We’ve all experienced the discomfort of a wasp or bee sting at some point during our lives. But while most of these stings won’t cause any lasting damage, they are one of the most common causes of medical problems – especially as summer starts.
Wasps and bees are both insects from the Hymenoptera order, and their stings can result in serious reactions, ranging from localized swelling and pain all the way to anaphylactic shock, or worse. Fortunately, knowing how to identify stinging insects could help you avoid any unpleasant run-ins with them. Here, we’ll describe 5 common species of wasp and bee so you can spot them and protect yourself from their stingers.
1. The Sweat Bee
The sweat bee is attracted to the salty taste of human perspiration. That means if you spot one of these tiny bees, the worst thing you can do is to start panicking and sweating. Sweat bees are common throughout most parts of the world, with around 1,000 types in total. Often, these bees will only attempt to sting you if you try to remove them from your skin, and only the females can sting.
A sting from a sweat bee causes a spark-like sensation, measuring 1.0 on the Schmidt Pain Index.
2. The Yellowjacket
The yellowjacket is an aggressive species of wasp found across the globe. They’re named after their distinct black and yellow markings, and often live in large colonies that construct nests in dense bushes and trees. What makes yellowjackets so dangerous is that they can attack in swarms if they feel threatened, stinging their victims repeatedly.
A single sting from a yellowjacket is painful and can cause victims to become hypersensitive to their stinger, putting them in danger for future encounters. The Schmidt Pain Index Rating for yellowjackets is 2.0.
3. The Honey Bee
The honey bee is a rather productive pest, known for creating wax and honey. These bees live in colonies like yellowjackets, and attack when they feel threatened. The bee dies after an attack, as its stinger is attached to its internal organs, which rip out as it attempts to fly away.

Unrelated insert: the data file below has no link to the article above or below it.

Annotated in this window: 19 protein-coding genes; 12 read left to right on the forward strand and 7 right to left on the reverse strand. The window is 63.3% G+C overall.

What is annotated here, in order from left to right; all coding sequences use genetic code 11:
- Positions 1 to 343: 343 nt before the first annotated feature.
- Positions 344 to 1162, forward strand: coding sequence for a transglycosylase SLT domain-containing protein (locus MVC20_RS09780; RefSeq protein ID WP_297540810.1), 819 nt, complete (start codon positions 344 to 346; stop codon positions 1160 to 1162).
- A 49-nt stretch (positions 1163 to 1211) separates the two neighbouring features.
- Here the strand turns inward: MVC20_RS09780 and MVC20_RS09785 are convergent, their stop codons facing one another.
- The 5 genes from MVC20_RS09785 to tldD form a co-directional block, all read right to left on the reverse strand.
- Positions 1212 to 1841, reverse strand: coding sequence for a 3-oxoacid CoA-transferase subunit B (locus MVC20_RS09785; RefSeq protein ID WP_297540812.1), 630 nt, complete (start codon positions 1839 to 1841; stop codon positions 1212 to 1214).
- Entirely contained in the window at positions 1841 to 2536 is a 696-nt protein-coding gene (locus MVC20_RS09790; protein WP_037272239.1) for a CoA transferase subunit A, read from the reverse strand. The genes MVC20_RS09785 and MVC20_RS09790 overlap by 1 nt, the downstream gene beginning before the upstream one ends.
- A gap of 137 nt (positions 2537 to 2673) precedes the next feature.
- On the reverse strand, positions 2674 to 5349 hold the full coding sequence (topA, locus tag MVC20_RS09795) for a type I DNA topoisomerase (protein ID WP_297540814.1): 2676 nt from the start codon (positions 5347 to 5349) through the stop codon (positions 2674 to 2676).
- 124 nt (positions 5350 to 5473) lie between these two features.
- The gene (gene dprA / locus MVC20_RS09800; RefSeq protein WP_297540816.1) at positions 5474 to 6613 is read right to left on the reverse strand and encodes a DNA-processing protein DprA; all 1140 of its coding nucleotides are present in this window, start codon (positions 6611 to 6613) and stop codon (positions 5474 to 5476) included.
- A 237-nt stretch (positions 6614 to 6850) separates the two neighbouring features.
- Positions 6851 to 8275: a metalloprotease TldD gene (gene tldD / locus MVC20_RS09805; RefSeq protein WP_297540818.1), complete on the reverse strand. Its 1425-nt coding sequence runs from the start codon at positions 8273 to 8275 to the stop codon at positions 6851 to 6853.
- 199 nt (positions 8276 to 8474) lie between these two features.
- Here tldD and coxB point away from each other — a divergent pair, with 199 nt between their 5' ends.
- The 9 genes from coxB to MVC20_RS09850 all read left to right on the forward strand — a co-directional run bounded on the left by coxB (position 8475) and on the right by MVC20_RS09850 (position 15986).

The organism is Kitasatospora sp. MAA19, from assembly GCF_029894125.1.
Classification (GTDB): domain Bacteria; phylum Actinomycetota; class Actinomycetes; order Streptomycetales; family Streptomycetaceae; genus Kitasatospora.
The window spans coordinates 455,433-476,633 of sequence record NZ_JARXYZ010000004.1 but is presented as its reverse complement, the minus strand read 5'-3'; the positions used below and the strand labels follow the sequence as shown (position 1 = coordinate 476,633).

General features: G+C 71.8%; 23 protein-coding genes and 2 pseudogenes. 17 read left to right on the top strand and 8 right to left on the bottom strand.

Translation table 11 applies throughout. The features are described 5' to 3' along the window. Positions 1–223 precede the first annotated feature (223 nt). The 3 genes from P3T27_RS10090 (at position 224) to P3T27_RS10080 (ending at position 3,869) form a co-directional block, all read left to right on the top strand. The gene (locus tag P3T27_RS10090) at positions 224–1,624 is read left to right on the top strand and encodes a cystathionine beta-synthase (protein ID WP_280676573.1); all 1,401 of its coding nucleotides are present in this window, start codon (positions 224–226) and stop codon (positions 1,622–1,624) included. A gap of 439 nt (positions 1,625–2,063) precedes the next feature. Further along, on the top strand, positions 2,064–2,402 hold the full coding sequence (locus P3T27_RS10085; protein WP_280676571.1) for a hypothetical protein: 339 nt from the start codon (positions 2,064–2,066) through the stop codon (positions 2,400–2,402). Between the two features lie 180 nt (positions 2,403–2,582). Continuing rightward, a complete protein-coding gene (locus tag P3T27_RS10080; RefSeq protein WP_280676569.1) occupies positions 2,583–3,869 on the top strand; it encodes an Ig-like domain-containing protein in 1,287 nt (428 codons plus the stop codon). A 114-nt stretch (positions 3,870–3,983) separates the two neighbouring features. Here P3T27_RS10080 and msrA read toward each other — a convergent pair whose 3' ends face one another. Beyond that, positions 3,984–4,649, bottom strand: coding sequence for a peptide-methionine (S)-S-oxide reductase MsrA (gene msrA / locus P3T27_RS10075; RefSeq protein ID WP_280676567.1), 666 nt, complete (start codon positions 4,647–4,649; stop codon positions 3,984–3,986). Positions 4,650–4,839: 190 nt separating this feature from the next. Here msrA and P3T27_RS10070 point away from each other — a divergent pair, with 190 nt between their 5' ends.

But even after the death of the honey bee, the stinger will continue to work its way deeper into the victim’s skin. That means it’s essential to remove the stinger as soon as possible. A sting from a honey bee has a pain scale rating of 2.0.
4. The Paper Wasp
Paper wasps build their nests in a way that makes them look like they have been constructed out of paper. These wasps are not usually aggressive and try to avoid human contact. Unfortunately, when a paper nest is built in a person’s home, these wasps are very likely to be disturbed and pose a serious threat.
A sting from a paper wasp creates a burning sensation on the skin’s surface, earning it a 3.0 rating on the Schmidt Pain Index.
5. The Tarantula Hawk
The tarantula hawk is perhaps the most terrifying wasp in the insect kingdom. It’s sting is the most painful in the world, affecting verbal and physical coordination. Tarantula hawks are commonly found in Southeast Asia and Africa, but they can live in the southern states of America, too. In fact, these dangerous creatures are the official state insect of New Mexico.
The stinger of a tarantula hawk can be up to 1/3 inches in length, and the pain of the sting is unbearable, lasting for around 3 to 4 minutes. On the Schmidt Pain Index, a tarantula hawk sting measures at 4.0.
Staying Clear of Stingers
One of the best things you can do to avoid getting stung is to avoid bee and wasp nests. Unfortunately, if any kind of stinging insect has built its nest near or on your property, it will be much harder for you to stay away.
If you notice any of the insects we’ve mentioned above around your home, it’s crucial to seek immediate help from an expert, who can either relocate or destroy the infestation as necessary.
Contact Adios Pest Control today to protect your family from bees and wasps.